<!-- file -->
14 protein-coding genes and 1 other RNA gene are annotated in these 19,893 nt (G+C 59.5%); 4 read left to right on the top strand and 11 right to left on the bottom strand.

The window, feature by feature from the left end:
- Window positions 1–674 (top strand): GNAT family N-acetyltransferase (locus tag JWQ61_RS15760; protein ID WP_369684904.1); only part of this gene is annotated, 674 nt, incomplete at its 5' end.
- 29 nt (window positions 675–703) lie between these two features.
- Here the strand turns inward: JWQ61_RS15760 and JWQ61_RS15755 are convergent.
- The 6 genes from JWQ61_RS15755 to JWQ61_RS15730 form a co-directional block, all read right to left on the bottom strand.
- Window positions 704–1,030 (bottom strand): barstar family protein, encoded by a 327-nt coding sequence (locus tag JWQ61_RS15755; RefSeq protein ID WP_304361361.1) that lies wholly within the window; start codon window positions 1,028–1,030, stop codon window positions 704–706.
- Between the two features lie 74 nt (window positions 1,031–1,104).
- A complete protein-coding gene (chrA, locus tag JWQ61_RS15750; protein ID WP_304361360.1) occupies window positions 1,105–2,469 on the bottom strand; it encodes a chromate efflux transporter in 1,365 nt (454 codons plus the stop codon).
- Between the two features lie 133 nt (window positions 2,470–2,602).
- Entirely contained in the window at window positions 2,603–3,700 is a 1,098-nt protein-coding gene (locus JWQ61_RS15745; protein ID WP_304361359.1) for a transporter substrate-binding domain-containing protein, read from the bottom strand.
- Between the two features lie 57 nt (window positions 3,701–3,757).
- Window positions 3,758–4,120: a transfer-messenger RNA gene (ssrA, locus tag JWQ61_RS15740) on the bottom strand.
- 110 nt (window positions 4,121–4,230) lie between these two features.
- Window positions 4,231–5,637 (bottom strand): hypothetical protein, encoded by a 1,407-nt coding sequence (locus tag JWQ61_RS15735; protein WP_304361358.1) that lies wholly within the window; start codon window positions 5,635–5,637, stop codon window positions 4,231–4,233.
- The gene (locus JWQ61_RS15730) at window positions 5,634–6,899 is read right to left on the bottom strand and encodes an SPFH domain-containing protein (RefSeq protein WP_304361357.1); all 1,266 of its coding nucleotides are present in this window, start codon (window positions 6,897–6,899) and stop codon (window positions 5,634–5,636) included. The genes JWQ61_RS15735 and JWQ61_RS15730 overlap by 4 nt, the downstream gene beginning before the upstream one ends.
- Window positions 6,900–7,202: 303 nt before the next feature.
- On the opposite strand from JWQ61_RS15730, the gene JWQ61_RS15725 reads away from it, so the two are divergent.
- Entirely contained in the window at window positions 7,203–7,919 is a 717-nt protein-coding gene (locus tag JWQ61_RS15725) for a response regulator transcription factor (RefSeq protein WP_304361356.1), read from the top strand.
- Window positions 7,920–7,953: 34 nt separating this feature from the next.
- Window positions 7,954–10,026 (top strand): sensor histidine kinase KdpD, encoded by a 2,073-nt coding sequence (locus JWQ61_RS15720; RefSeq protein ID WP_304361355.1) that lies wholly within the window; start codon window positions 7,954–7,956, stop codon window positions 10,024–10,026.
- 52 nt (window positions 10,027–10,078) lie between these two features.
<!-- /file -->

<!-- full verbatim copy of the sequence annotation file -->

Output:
14 protein-coding genes and 1 other RNA gene are annotated in these 19,893 nt (G+C 59.5%); 4 read left to right on the top strand and 11 right to left on the bottom strand.

The window, feature by feature from the left end:
- Window positions 1–674 (top strand): GNAT family N-acetyltransferase (locus tag JWQ61_RS15760; protein ID WP_369684904.1); only part of this gene is annotated, 674 nt, incomplete at its 5' end.
- 29 nt (window positions 675–703) lie between these two features.
- Here the strand turns inward: JWQ61_RS15760 and JWQ61_RS15755 are convergent.
- The 6 genes from JWQ61_RS15755 to JWQ61_RS15730 form a co-directional block, all read right to left on the bottom strand.
- Window positions 704–1,030 (bottom strand): barstar family protein, encoded by a 327-nt coding sequence (locus tag JWQ61_RS15755; RefSeq protein ID WP_304361361.1) that lies wholly within the window; start codon window positions 1,028–1,030, stop codon window positions 704–706.
- Between the two features lie 74 nt (window positions 1,031–1,104).
- A complete protein-coding gene (chrA, locus tag JWQ61_RS15750; protein ID WP_304361360.1) occupies window positions 1,105–2,469 on the bottom strand; it encodes a chromate efflux transporter in 1,365 nt (454 codons plus the stop codon).
- Between the two features lie 133 nt (window positions 2,470–2,602).
- Entirely contained in the window at window positions 2,603–3,700 is a 1,098-nt protein-coding gene (locus JWQ61_RS15745; protein ID WP_304361359.1) for a transporter substrate-binding domain-containing protein, read from the bottom strand.
- Between the two features lie 57 nt (window positions 3,701–3,757).
- Window positions 3,758–4,120: a transfer-messenger RNA gene (ssrA, locus tag JWQ61_RS15740) on the bottom strand.
- 110 nt (window positions 4,121–4,230) lie between these two features.
- Window positions 4,231–5,637 (bottom strand): hypothetical protein, encoded by a 1,407-nt coding sequence (locus tag JWQ61_RS15735; protein WP_304361358.1) that lies wholly within the window; start codon window positions 5,635–5,637, stop codon window positions 4,231–4,233.
- The gene (locus JWQ61_RS15730) at window positions 5,634–6,899 is read right to left on the bottom strand and encodes an SPFH domain-containing protein (RefSeq protein WP_304361357.1); all 1,266 of its coding nucleotides are present in this window, start codon (window positions 6,897–6,899) and stop codon (window positions 5,634–5,636) included. The genes JWQ61_RS15735 and JWQ61_RS15730 overlap by 4 nt, the downstream gene beginning before the upstream one ends.
- Window positions 6,900–7,202: 303 nt before the next feature.
- On the opposite strand from JWQ61_RS15730, the gene JWQ61_RS15725 reads away from it, so the two are divergent.
- Entirely contained in the window at window positions 7,203–7,919 is a 717-nt protein-coding gene (locus tag JWQ61_RS15725) for a response regulator transcription factor (RefSeq protein WP_304361356.1), read from the top strand.
- Window positions 7,920–7,953: 34 nt separating this feature from the next.
- Window positions 7,954–10,026 (top strand): sensor histidine kinase KdpD, encoded by a 2,073-nt coding sequence (locus JWQ61_RS15720; RefSeq protein ID WP_304361355.1) that lies wholly within the window; start codon window positions 7,954–7,956, stop codon window positions 10,024–10,026.
- 52 nt (window positions 10,027–10,078) lie between these two features.